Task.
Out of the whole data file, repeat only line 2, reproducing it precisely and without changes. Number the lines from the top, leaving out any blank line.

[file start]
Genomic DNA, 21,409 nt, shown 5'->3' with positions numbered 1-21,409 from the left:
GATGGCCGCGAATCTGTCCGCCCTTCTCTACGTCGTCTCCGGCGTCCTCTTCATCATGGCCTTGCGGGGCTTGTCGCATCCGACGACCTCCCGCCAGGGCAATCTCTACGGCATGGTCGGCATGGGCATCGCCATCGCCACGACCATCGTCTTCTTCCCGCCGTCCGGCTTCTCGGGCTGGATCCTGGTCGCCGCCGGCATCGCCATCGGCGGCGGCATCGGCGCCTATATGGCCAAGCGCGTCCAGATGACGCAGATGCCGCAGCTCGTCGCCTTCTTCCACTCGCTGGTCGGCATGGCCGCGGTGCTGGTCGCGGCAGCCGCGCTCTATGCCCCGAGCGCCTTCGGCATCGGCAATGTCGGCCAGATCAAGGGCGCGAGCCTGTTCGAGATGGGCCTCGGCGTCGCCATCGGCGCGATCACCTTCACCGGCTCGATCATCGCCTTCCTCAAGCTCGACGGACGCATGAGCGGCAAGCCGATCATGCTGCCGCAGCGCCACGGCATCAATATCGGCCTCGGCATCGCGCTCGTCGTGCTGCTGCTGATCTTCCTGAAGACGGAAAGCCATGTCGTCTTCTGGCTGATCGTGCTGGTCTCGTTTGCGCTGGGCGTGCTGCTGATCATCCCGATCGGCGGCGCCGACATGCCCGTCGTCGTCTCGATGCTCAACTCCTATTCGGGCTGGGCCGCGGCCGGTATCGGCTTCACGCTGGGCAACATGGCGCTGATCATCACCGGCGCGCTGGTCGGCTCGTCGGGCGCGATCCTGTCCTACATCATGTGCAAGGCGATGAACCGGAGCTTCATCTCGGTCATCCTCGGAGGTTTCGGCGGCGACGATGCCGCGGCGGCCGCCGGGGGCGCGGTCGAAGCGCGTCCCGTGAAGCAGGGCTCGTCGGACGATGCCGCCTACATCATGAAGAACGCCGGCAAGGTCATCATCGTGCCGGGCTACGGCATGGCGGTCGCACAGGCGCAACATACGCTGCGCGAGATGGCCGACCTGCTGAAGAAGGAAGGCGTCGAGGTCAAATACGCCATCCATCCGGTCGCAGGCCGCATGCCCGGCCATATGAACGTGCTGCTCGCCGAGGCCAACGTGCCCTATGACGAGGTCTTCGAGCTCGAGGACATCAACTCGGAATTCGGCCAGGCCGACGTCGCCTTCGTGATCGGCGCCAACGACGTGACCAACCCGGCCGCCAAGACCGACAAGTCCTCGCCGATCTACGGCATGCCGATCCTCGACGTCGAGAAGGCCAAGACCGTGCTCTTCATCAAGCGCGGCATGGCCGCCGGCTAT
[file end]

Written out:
GATGGCCGCGAATCTGTCCGCCCTTCTCTACGTCGTCTCCGGCGTCCTCTTCATCATGGCCTTGCGGGGCTTGTCGCATCCGACGACCTCCCGCCAGGGCAATCTCTACGGCATGGTCGGCATGGGCATCGCCATCGCCACGACCATCGTCTTCTTCCCGCCGTCCGGCTTCTCGGGCTGGATCCTGGTCGCCGCCGGCATCGCCATCGGCGGCGGCATCGGCGCCTATATGGCCAAGCGCGTCCAGATGACGCAGATGCCGCAGCTCGTCGCCTTCTTCCACTCGCTGGTCGGCATGGCCGCGGTGCTGGTCGCGGCAGCCGCGCTCTATGCCCCGAGCGCCTTCGGCATCGGCAATGTCGGCCAGATCAAGGGCGCGAGCCTGTTCGAGATGGGCCTCGGCGTCGCCATCGGCGCGATCACCTTCACCGGCTCGATCATCGCCTTCCTCAAGCTCGACGGACGCATGAGCGGCAAGCCGATCATGCTGCCGCAGCGCCACGGCATCAATATCGGCCTCGGCATCGCGCTCGTCGTGCTGCTGCTGATCTTCCTGAAGACGGAAAGCCATGTCGTCTTCTGGCTGATCGTGCTGGTCTCGTTTGCGCTGGGCGTGCTGCTGATCATCCCGATCGGCGGCGCCGACATGCCCGTCGTCGTCTCGATGCTCAACTCCTATTCGGGCTGGGCCGCGGCCGGTATCGGCTTCACGCTGGGCAACATGGCGCTGATCATCACCGGCGCGCTGGTCGGCTCGTCGGGCGCGATCCTGTCCTACATCATGTGCAAGGCGATGAACCGGAGCTTCATCTCGGTCATCCTCGGAGGTTTCGGCGGCGACGATGCCGCGGCGGCCGCCGGGGGCGCGGTCGAAGCGCGTCCCGTGAAGCAGGGCTCGTCGGACGATGCCGCCTACATCATGAAGAACGCCGGCAAGGTCATCATCGTGCCGGGCTACGGCATGGCGGTCGCACAGGCGCAACATACGCTGCGCGAGATGGCCGACCTGCTGAAGAAGGAAGGCGTCGAGGTCAAATACGCCATCCATCCGGTCGCAGGCCGCATGCCCGGCCATATGAACGTGCTGCTCGCCGAGGCCAACGTGCCCTATGACGAGGTCTTCGAGCTCGAGGACATCAACTCGGAATTCGGCCAGGCCGACGTCGCCTTCGTGATCGGCGCCAACGACGTGACCAACCCGGCCGCCAAGACCGACAAGTCCTCGCCGATCTACGGCATGCCGATCCTCGACGTCGAGAAGGCCAAGACCGTGCTCTTCATCAAGCGCGGCATGGCCGCCGGCTAT